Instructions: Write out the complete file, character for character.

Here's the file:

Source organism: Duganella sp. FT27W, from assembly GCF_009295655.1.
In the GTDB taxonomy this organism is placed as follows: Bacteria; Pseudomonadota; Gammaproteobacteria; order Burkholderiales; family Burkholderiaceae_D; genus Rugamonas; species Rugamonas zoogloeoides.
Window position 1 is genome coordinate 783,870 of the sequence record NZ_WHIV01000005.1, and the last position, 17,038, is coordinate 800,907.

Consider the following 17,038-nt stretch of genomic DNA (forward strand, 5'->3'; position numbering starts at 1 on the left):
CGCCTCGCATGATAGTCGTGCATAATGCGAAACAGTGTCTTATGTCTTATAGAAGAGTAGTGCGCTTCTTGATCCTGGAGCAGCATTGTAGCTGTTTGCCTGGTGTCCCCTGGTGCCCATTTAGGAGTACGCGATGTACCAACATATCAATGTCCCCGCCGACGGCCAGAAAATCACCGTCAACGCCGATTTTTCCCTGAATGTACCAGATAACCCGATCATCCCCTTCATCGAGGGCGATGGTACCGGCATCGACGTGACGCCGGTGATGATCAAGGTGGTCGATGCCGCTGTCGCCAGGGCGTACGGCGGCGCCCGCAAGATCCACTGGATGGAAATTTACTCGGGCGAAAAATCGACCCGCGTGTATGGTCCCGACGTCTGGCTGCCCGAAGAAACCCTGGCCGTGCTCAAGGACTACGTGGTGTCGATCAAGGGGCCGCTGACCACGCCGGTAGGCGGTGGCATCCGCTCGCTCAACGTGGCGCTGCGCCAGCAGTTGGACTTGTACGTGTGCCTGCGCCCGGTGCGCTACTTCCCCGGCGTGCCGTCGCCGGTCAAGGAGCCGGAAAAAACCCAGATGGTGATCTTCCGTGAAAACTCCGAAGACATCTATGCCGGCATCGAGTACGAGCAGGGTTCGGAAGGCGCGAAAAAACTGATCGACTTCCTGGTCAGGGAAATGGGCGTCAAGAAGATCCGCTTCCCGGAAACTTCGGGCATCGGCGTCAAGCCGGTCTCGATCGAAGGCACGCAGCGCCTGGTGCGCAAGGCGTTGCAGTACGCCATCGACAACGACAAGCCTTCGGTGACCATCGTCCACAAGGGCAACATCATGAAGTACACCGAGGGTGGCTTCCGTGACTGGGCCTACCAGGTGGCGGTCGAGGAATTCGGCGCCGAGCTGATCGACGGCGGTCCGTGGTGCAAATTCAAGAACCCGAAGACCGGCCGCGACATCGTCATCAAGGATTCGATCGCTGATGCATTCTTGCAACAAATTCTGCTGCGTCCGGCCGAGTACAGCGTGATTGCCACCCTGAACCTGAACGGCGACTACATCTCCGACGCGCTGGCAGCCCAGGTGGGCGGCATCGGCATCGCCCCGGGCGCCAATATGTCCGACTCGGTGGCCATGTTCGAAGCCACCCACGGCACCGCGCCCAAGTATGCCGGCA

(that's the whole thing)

Source organism: Duganella sp. FT27W, from assembly GCF_009295655.1.
In the GTDB taxonomy this organism is placed as follows: Bacteria; Pseudomonadota; Gammaproteobacteria; order Burkholderiales; family Burkholderiaceae_D; genus Rugamonas; species Rugamonas zoogloeoides.
Window position 1 is genome coordinate 783,870 of the sequence record NZ_WHIV01000005.1, and the last position, 17,038, is coordinate 800,907.

Consider the following 17,038-nt stretch of genomic DNA (forward strand, 5'->3'; position numbering starts at 1 on the left):
CGCCTCGCATGATAGTCGTGCATAATGCGAAACAGTGTCTTATGTCTTATAGAAGAGTAGTGCGCTTCTTGATCCTGGAGCAGCATTGTAGCTGTTTGCCTGGTGTCCCCTGGTGCCCATTTAGGAGTACGCGATGTACCAACATATCAATGTCCCCGCCGACGGCCAGAAAATCACCGTCAACGCCGATTTTTCCCTGAATGTACCAGATAACCCGATCATCCCCTTCATCGAGGGCGATGGTACCGGCATCGACGTGACGCCGGTGATGATCAAGGTGGTCGATGCCGCTGTCGCCAGGGCGTACGGCGGCGCCCGCAAGATCCACTGGATGGAAATTTACTCGGGCGAAAAATCGACCCGCGTGTATGGTCCCGACGTCTGGCTGCCCGAAGAAACCCTGGCCGTGCTCAAGGACTACGTGGTGTCGATCAAGGGGCCGCTGACCACGCCGGTAGGCGGTGGCATCCGCTCGCTCAACGTGGCGCTGCGCCAGCAGTTGGACTTGTACGTGTGCCTGCGCCCGGTGCGCTACTTCCCCGGCGTGCCGTCGCCGGTCAAGGAGCCGGAAAAAACCCAGATGGTGATCTTCCGTGAAAACTCCGAAGACATCTATGCCGGCATCGAGTACGAGCAGGGTTCGGAAGGCGCGAAAAAACTGATCGACTTCCTGGTCAGGGAAATGGGCGTCAAGAAGATCCGCTTCCCGGAAACTTCGGGCATCGGCGTCAAGCCGGTCTCGATCGAAGGCACGCAGCGCCTGGTGCGCAAGGCGTTGCAGTACGCCATCGACAACGACAAGCCTTCGGTGACCATCGTCCACAAGGGCAACATCATGAAGTACACCGAGGGTGGCTTCCGTGACTGGGCCTACCAGGTGGCGGTCGAGGAATTCGGCGCCGAGCTGATCGACGGCGGTCCGTGGTGCAAATTCAAGAACCCGAAGACCGGCCGCGACATCGTCATCAAGGATTCGATCGCTGATGCATTCTTGCAACAAATTCTGCTGCGTCCGGCCGAGTACAGCGTGATTGCCACCCTGAACCTGAACGGCGACTACATCTCCGACGCGCTGGCAGCCCAGGTGGGCGGCATCGGCATCGCCCCGGGCGCCAATATGTCCGACTCGGTGGCCATGTTCGAAGCCACCCACGGCACCGCGCCCAAGTATGCCGGCA